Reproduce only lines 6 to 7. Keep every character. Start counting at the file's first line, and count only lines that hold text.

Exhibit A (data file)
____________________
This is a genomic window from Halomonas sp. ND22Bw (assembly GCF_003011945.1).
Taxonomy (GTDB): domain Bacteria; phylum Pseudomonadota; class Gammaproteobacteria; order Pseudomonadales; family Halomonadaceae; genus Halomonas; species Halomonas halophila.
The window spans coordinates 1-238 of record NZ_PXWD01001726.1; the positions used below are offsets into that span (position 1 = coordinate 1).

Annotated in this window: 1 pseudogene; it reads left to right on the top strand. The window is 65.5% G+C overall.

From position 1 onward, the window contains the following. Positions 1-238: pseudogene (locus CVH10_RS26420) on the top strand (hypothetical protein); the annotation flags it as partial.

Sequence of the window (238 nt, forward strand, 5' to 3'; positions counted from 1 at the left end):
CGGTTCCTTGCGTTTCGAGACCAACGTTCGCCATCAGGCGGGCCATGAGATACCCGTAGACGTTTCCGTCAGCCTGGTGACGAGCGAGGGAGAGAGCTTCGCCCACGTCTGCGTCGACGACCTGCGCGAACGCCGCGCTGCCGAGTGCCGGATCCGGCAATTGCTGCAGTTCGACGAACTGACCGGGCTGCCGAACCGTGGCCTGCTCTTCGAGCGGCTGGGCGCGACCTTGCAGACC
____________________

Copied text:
Sequence of the window (238 nt, forward strand, 5' to 3'; positions counted from 1 at the left end):
CGGTTCCTTGCGTTTCGAGACCAACGTTCGCCATCAGGCGGGCCATGAGATACCCGTAGACGTTTCCGTCAGCCTGGTGACGAGCGAGGGAGAGAGCTTCGCCCACGTCTGCGTCGACGACCTGCGCGAACGCCGCGCTGCCGAGTGCCGGATCCGGCAATTGCTGCAGTTCGACGAACTGACCGGGCTGCCGAACCGTGGCCTGCTCTTCGAGCGGCTGGGCGCGACCTTGCAGACC